Airlines

Airlines, Boeing surge to the highest levels in months on upbeat vaccine news

Key Points
  • U.S. airlines jumped by double-digit percentages after news of positive results in preventing Covid-19 in a closely watched vaccine trial.
  • Airlines are particularly sensitive to developments in preventing or treating Covid-19.
A United Airlines plane takes off above American Airlines planes on the tarmac at Los Angeles International Airport (LAX) on October 1, 2020.
Mario Tama | Getty Images

Shares of U.S. airlines surged to multi-month highs Monday after U.S. pharmaceutical giant Pfizer and German biotech firm BioNTech reported positive results from their Covid-19 vaccine trial, igniting hopes that it could revive air travel demand

United Airlines added more than 19% to end the day at $41.32, while Delta Air Lines rose 17% to $36.77, and shares of Hawaiian Holdings, parent of Hawaiian Airlines, soared 50% to $20.89, each closing at the highest price since June. American Airlines rose 17% to $13.20, a two-month high. Shares of aircraft maker Boeing rose 13.7% to $179.36, a three month closing high. The gains far outpaced the broader market with the S&P 500 ending the day up 1.2%.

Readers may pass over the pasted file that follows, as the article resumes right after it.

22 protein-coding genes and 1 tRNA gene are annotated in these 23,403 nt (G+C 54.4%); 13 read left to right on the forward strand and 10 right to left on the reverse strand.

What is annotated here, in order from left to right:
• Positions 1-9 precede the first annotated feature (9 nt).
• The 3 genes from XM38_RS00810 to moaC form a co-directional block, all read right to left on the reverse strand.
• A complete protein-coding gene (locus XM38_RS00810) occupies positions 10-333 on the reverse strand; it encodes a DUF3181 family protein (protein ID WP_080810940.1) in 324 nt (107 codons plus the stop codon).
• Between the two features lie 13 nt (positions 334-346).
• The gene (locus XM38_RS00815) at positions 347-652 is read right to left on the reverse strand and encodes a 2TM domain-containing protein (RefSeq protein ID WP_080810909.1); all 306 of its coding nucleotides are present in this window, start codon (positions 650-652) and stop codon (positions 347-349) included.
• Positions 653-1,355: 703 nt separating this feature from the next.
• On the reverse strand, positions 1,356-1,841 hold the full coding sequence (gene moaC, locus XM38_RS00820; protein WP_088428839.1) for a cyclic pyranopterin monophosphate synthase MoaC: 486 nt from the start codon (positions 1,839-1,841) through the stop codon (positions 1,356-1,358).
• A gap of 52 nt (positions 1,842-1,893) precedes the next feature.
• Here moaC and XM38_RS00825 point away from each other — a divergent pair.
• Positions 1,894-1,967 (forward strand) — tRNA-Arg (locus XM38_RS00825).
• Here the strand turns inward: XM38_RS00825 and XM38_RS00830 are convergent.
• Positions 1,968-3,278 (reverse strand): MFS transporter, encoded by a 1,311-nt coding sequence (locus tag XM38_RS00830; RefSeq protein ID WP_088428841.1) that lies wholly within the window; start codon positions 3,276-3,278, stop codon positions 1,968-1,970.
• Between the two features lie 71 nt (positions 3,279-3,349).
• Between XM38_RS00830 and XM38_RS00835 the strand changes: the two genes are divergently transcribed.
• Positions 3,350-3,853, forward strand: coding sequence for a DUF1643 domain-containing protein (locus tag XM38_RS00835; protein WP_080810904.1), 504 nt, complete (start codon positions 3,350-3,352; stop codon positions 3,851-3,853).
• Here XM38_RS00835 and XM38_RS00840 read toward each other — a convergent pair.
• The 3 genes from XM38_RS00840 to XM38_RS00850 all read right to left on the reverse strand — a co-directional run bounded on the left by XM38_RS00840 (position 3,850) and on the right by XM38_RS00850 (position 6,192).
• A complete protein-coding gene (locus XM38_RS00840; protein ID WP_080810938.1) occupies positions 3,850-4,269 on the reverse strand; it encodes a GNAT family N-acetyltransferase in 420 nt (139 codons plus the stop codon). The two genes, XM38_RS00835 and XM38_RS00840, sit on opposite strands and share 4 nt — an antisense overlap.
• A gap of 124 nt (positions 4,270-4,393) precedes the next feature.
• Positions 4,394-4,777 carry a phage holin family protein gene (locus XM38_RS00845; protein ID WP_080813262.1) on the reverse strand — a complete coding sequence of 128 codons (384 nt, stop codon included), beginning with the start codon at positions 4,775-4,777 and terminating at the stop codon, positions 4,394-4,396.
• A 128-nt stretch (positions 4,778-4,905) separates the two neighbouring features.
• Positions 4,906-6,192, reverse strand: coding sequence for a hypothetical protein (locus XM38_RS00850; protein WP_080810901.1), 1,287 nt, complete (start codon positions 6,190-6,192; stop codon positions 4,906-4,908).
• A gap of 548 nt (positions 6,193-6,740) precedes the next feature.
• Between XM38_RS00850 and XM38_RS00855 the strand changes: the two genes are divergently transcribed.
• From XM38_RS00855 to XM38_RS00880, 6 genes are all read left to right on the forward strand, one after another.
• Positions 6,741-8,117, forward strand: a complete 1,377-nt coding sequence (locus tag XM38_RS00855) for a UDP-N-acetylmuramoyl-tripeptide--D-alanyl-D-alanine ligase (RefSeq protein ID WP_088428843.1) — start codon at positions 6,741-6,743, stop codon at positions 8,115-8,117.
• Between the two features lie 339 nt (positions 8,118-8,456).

Airline stocks are particularly sensitive to coronavirus news as the pandemic has prevented many customers from flying, pressuring revenue and driving up losses to more than $20 billion in the last two quarters alone.

Demand has climbed from more than five-decade lows hit in April, but is still far below normal levels. The Transportation Security Administration screened an average of 616,868 people a day since March 1 through Sunday, down from close to 2.4 million a day during the same period last year.

United's CEO Scott Kirby has said he expects revenue to plateau at half of 2019 levels without a widely available vaccine.

Pfizer and BioNTech said Monday that their coronavirus vaccine was more than 90% effective in preventing Covid-19 among those without evidence of prior infection.

VIDEO3:3003:30
Flying during the COVID-19 pandemic